Damien Lewis is a top-50 player in my opinion.
I thought he was a clear second round pick.
Frankly, I don’t care if the Seahawks now have 19 offensive linemen on their roster and enough guards to set up a union. Lewis was too good to pass up.
I suspect that’s what they were thinking too. I think this was a BPA pick. They saw him there at #69 and made their move. If they too also viewed him as a top-50 talent, that’s great value. Superb value.
So what makes him so good?
Lewis is a punishing blocker who takes the fight to the opponent. He loves to get down and dirty in the trenches and Clyde Edwards-Helaire often ran behind him for big productive gains.
If Lloyd Cushenberry is the technician and Saahdiq Charles the athlete — Lewis is the beast on the LSU line.
We’ve often highlighted the importance of the Senior Bowl for Seattle’s picks. Lewis was the best offensive lineman in Mobile. He earned PFF’s highest grade in the 1v1 drills and won 69% of his contests. In the game itself I recall on one scoring drive he reached the second level at full speed and hammered a defender. In one 1v1 session the coaches asked Jabari Zuniga and Lewis to face-off in three back-to-back snaps (the only players to do it). It was clear there was an admiration and respect for Lewis.
This is a quality long term investment in a player who perfectly fits Seattle’s offense. Both Lewis and Taylor tick the 33-inch arm mark. Lewis scored highly in w/TEF (97.1) showing a high level of explosive athleticism at 327lbs.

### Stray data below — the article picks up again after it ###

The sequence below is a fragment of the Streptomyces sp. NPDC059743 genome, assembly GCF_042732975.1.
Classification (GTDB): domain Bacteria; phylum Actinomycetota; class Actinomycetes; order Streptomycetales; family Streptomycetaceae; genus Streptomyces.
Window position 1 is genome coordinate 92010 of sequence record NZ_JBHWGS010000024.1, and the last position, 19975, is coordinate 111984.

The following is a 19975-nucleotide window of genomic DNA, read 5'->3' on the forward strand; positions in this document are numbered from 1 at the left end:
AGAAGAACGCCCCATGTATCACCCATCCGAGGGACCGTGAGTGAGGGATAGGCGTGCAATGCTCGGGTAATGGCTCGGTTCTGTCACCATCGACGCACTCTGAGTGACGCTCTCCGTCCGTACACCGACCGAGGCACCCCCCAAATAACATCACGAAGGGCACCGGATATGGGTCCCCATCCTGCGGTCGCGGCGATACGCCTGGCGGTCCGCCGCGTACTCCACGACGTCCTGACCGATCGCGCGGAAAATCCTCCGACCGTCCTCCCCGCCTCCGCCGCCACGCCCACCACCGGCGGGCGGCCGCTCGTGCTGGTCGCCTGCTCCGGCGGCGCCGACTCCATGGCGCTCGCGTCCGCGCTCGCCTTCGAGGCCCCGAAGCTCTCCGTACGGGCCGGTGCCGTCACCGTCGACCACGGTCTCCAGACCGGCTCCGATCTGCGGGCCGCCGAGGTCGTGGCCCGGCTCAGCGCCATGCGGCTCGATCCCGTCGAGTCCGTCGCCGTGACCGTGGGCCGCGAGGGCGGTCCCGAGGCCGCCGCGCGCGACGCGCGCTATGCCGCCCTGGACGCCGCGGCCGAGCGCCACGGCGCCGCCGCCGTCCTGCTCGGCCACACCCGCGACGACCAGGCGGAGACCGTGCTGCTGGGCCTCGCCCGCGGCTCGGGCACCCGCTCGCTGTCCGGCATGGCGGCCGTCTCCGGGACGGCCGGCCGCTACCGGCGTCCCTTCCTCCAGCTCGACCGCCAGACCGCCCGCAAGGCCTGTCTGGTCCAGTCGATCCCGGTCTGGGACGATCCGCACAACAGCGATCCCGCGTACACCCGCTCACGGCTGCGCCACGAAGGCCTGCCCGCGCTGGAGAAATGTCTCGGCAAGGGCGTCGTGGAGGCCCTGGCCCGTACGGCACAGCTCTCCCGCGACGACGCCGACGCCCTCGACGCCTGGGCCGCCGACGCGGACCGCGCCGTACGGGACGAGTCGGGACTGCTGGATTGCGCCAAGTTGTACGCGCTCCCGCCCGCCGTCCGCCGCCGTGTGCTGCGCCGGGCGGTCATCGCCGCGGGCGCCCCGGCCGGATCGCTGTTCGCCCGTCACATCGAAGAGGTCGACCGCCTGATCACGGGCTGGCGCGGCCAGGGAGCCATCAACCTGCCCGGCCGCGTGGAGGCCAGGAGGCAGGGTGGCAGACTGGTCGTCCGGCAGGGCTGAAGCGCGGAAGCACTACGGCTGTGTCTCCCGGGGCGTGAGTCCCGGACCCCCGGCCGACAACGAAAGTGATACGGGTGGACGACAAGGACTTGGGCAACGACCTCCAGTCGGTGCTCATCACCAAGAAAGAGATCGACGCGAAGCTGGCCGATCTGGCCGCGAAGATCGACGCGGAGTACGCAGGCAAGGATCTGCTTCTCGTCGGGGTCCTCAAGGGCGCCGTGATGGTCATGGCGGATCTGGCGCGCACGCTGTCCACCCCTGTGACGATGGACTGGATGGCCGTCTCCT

He’s also shown tremendous character and grit. I interviewed him three weeks ago and his journey to LSU is incredible. Listen for yourself…
There’s still so much that needs to be done, particularly in the veteran market, but the Seahawks made two important and quality additions on day two.
At defensive end, at what point does the production of Bradlee Anae and Curtis Weaver trump their less-than-ideal physical profile? Trevis Gipson is an Obum Gwachum-style project and remains available.
Leki Fotu, Rashard Lawrence and Benito Jones stand out as remaining options at defensive tackle — but keep an eye on Teair Tart later on.
Bryce Hall remains on the board and while his serious leg injury is clearly a concern, eventually he will provide a worthwhile shot at getting a starting cornerback with size and length.
There are plenty of nickel/hybrid options — from Amik Robertson to L’Jarius Sneed to Kenny Robinson and John Reid.
Nick Harris, Tyler Biadasz and Keith Ismael are still on the board at center while
Saahdiq Charles or Alex Taylor could provide a project at tackle. Prince Tega Wanogho remains available for some reason but shouldn’t last long in round four. Other guards remain available too but I’m not sure they’ll revisit that position to go for the full 20.
Running back options are running out but Anthony McFarland is worth a shot eventually. Hunter Bryant will provide fantastic value at tight end in round four. John Reed could be selected as a specialist kick returner.